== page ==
Posting a bit more about my new camera that I alluded to here.
For ages, I have moaned about getting one, boring all my friends asking them silly newbie questions about a camera to buy.
It’s not like I didn’t have photography options, I did. My iPhone 6 worked pretty decently as a camera, my old Nikon point and shoot wasn’t bad either, but I badly wanted an upgrade (primarily for blogging purposes, where I was often caught off guard at social media events in piss-poor lighting). I needed something a little stronger than either of my existing options.
These were my purchase criteria:
- Be able to take professional grade photos
- Fits into my handbag
- Is as cheap as humanly possible
My photographer bro exasperatedly told me that I was being highly unreasonable. But two minutes carrying his bulky DSLR with his different lens options convinced me I couldn’t do it. No way in hell could I ever lug all that bulky equipment around, and really it is just overkill for my casual photography.
Plus my heart would break into a million pieces if I (or the kids) clumsily damaged it in any way. In addition, I really wanted a camera that I could just whip out and take quick shots before I lost the moment. Just not doable with a DSLR.
So, I was pretty much in a fix and resigned myself to my point and shoot, but it’s around 6 years old now and though it worked fine, I found it getting slower and slower. Slow to switch on, slow to capture the moment. I knew it would be a pain to use when we go for our year-end holidays in Malaysia and Singapore.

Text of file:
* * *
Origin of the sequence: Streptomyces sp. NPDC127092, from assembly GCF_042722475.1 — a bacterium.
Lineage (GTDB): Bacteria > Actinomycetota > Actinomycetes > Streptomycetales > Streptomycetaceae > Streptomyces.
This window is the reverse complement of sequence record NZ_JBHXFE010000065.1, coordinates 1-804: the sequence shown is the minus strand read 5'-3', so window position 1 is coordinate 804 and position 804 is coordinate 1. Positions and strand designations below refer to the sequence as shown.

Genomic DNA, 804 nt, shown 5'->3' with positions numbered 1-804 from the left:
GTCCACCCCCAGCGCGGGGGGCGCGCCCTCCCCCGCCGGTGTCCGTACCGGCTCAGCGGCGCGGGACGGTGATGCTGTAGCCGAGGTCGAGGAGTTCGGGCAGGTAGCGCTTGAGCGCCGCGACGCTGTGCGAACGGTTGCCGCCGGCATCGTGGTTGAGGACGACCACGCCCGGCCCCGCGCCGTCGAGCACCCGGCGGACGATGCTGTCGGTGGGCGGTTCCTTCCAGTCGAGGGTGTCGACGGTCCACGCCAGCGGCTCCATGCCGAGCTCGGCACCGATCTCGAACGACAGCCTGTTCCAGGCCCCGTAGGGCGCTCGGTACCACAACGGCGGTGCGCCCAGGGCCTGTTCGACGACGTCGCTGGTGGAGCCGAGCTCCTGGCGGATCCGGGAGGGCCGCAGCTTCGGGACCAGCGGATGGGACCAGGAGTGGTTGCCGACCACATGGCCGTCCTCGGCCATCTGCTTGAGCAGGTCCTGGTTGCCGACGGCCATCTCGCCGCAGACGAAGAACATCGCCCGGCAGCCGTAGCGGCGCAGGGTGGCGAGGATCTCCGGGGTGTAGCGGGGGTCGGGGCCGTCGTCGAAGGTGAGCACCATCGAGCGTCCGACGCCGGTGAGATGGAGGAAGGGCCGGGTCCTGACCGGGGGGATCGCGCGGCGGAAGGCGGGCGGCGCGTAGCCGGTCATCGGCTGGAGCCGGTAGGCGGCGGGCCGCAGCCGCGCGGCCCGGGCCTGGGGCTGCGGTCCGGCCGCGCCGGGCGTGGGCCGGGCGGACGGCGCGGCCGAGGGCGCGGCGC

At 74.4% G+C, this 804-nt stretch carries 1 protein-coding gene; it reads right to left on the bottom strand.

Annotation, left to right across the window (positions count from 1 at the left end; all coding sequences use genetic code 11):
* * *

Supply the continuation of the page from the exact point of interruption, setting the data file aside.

Enter mirrorless cameras, the Thanksgiving sale, and a wonderful friend who offered to bring it for us.
So what are mirrorless cameras?
These are somewhere mid-way on the camera scale between the basic point and shoot, and DSLR. Mirrorless cameras are easy to use, light, and fantastic for photography on the go where you don’t want to be burdened by heavy and costly apparatus.
Most important, they don’t have as steep a learning curve as the DSLR cameras, and can be used optimally by casual photographers too.
The one major plus in my book is that you can choose to buy lenses separately to fit them on to your camera (unlike a point and shoot). So yeah, you can go as basic as you want with your photography apparatus, or go as high-end as you please.
I did tons of research online educating myself about the mirrorless technology and thought these were useful articles that helped me decide to go mirrorless:
- DSLR vs. Mirrorless Cameras: Which Is Better for You?
- Mirrorless vs DSLR cameras: 10 key differences
I also spent a lot of time waffling between various models – the Nikon J5, the Sony alpha, the Olympus Pen and the OM-D ranges getting thoroughly confused.
I originally fell hard for this Olympus one.
I really loved the looks of it, the small size, but more important I loved the 5-axis image stabilization feature. Also, all the glowing reviews online convinced me this was the camera for me.
Unfortunately the price was just a bit too steep. Even with the Thanksgiving sale, it was just not going below 500 USD, and I couldn’t justify spending that kind of money when I was getting the Nikon J5 which also had decent specs at almost half the cost and with an extra lens to boot.